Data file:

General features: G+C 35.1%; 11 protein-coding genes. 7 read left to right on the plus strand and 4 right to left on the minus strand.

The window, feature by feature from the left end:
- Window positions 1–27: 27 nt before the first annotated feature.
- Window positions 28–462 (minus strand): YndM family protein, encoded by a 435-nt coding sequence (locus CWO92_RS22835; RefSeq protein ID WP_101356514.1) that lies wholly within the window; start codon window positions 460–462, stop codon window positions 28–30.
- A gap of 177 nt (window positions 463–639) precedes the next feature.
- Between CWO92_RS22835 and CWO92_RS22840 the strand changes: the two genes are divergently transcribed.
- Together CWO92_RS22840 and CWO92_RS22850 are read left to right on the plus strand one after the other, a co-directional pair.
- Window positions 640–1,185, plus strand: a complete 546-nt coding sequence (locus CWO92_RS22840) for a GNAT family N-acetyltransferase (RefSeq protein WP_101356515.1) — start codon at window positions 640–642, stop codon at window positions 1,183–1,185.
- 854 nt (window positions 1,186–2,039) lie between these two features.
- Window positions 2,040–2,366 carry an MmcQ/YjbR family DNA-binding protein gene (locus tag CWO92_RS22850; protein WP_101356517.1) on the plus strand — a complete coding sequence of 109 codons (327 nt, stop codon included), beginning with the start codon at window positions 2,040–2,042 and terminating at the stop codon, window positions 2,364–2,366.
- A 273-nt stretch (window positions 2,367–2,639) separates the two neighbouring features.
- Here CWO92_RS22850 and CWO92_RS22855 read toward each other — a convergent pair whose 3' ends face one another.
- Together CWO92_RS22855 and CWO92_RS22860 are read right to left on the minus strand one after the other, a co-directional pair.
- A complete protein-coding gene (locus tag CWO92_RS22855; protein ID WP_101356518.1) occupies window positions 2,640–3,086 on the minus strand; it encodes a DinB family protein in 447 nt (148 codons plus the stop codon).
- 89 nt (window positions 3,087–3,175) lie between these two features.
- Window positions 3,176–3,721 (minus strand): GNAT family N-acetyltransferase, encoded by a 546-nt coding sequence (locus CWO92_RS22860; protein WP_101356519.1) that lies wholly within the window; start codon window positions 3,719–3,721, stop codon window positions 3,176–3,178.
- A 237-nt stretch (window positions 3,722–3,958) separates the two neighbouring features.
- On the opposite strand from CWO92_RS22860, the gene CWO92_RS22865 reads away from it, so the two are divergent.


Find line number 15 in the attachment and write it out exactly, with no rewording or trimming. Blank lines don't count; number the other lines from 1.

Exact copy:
- 89 nt (window positions 3,087–3,175) lie between these two features.